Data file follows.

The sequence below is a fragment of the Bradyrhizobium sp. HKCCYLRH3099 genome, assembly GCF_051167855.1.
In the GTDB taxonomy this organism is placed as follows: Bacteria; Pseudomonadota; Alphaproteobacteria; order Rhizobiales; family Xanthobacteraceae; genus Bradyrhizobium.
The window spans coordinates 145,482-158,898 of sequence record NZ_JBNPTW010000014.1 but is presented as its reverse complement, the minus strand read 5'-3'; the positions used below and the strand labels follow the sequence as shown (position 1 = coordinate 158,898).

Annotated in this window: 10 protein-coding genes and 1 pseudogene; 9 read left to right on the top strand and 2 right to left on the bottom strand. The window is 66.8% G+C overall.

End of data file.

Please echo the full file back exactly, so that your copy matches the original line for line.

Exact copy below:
The sequence below is a fragment of the Bradyrhizobium sp. HKCCYLRH3099 genome, assembly GCF_051167855.1.
In the GTDB taxonomy this organism is placed as follows: Bacteria; Pseudomonadota; Alphaproteobacteria; order Rhizobiales; family Xanthobacteraceae; genus Bradyrhizobium.
The window spans coordinates 145,482-158,898 of sequence record NZ_JBNPTW010000014.1 but is presented as its reverse complement, the minus strand read 5'-3'; the positions used below and the strand labels follow the sequence as shown (position 1 = coordinate 158,898).

Annotated in this window: 10 protein-coding genes and 1 pseudogene; 9 read left to right on the top strand and 2 right to left on the bottom strand. The window is 66.8% G+C overall.